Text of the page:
Maddy Hubbard of Aspect Software shares two of her favourite examples of businesses that have successfully evolved their customer strategy since the COVID-19 outbreak.
The events over the past few months have had a significant impact on businesses across the globe.
Grocery stores have one-way aisles, no toilet paper to be found, limited quantity restrictions on eggs and a fraction of the number of customers permitted by fire codes allowed inside.
Dine-in restaurants have become take-out only and, in some cases, become mercantiles, selling bulk ingredients such as flour, yeast and those hard-to-come-by paper products.
Many companies are doing their best to combat the uncertainty while still meeting customer needs.
It has been said necessity is the mother of invention. I have seen some pretty interesting examples of companies putting their customers first, either re-purposing something they already had or creating something completely new.
Here are two of my favourite examples:
The drive-in restaurant Sonic had already laid the groundwork by promoting its mobile app over the past few years. Customers who order through the app receive happy hour prices all day.
As a Floridian with a black car, I can tell you, in August when it’s 98 degrees with 90% humidity and the temperature in the car hovers somewhere around 3,452 degrees, sometimes you just need a slush. And what’s better than a slush? A half-price slush delivered directly to your car.
Sonic recently changed the focus of their promotion of the app. Instead of focusing on discounted beverages (which they still offer), they’re focused on contactless delivery and payment.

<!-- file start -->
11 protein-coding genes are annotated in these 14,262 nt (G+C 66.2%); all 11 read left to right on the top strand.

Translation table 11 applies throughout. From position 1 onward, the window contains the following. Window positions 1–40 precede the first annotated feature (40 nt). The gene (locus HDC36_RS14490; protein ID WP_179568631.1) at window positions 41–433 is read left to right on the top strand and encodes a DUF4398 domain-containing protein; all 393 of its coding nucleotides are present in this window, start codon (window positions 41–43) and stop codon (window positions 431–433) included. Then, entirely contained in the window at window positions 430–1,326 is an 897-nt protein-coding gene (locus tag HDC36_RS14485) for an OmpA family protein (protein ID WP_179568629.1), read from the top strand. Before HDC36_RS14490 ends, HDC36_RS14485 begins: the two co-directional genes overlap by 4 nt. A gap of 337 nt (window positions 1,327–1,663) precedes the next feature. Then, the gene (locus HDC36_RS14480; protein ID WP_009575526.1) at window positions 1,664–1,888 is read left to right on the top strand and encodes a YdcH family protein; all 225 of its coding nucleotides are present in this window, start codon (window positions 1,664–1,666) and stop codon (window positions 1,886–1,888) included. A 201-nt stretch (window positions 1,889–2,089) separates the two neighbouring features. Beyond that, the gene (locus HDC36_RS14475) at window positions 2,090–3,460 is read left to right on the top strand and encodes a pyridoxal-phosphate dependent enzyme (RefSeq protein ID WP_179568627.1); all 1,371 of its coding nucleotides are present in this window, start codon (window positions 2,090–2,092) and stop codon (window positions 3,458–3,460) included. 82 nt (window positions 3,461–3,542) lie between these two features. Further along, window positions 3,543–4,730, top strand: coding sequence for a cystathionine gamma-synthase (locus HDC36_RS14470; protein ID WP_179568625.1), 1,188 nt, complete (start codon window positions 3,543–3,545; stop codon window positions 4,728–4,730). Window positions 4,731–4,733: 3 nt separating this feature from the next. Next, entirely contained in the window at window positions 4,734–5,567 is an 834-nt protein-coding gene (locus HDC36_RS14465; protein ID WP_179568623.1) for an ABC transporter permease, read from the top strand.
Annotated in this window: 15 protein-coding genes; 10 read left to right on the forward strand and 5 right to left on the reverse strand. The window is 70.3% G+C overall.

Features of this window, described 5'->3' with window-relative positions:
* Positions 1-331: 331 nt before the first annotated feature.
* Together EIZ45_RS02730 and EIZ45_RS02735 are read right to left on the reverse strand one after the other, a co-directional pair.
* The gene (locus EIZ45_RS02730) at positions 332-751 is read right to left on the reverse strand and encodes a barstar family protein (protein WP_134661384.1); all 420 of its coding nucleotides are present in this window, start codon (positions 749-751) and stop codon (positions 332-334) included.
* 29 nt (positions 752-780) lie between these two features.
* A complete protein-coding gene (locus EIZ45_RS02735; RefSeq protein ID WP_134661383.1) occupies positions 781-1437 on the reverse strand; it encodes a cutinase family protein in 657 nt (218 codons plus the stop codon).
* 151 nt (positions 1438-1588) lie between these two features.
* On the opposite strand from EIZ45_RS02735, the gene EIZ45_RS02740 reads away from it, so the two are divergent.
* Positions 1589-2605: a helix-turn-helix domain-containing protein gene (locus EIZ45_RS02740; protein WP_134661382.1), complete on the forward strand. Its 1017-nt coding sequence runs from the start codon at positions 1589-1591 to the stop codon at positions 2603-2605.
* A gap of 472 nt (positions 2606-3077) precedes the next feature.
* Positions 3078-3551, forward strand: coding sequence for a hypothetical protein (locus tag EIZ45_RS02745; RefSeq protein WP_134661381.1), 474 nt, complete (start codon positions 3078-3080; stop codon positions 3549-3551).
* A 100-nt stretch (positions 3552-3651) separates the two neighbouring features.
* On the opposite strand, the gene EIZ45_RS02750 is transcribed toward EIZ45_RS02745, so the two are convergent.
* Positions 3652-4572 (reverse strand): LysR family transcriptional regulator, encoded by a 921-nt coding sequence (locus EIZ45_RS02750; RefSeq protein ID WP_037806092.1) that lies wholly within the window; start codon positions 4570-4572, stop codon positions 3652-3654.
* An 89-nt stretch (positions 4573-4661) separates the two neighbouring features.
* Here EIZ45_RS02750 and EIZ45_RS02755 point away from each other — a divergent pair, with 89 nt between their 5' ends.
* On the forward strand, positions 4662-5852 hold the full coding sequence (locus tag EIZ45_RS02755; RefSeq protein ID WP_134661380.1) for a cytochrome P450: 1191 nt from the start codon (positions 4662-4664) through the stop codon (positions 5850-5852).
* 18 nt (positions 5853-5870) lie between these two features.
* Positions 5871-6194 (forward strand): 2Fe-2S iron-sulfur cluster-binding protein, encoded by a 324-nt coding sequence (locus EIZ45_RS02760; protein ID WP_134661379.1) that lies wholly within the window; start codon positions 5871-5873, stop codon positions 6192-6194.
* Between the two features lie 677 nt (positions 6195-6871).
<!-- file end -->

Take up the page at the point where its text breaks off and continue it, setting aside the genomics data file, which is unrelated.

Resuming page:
This shift puts customers first by addressing concerns about social distancing, exposure to strangers and sanitary concerns around paying either by cash or a physical debit or credit card.
Recently, when I didn’t have the energy to make dinner coupled with the fact that I couldn’t face eating one more home-cooked meal, my husband and I were discussing our limited options and decided on Sonic. Partly because we could order and pay without any contact with anyone and partly because tater tots.
In order to protect the health and safety of everyone involved, events of all kinds have been cancelled. (We know first-hand how difficult this can be.)
Unfortunately, these cancellations go much deeper than business events.
What about weddings? People who have been planning one of the most important days of their lives have been forced to re-think how that day is going to play out.
Do they postpone it? Do they plan a virtual event? And how does one even go about doing that?
Jewelry retailer Jared developed a plan to help soon-to-be brides and grooms.
Instead of selling an engagement ring or wedding set and sending customers on their way, Jared introduced a free online virtual wedding planner. This tool is available for anyone in the unique situation of having a wedding on the horizon while also recognizing the importance of practicing social distancing.
Offering a planner like this builds goodwill with customers and non-customers alike by providing a new solution that wasn’t even needed eight weeks ago.
These examples showcase how using what you’ve got or developing something new can put customers and potential customers first while promoting and maintaining health and safety.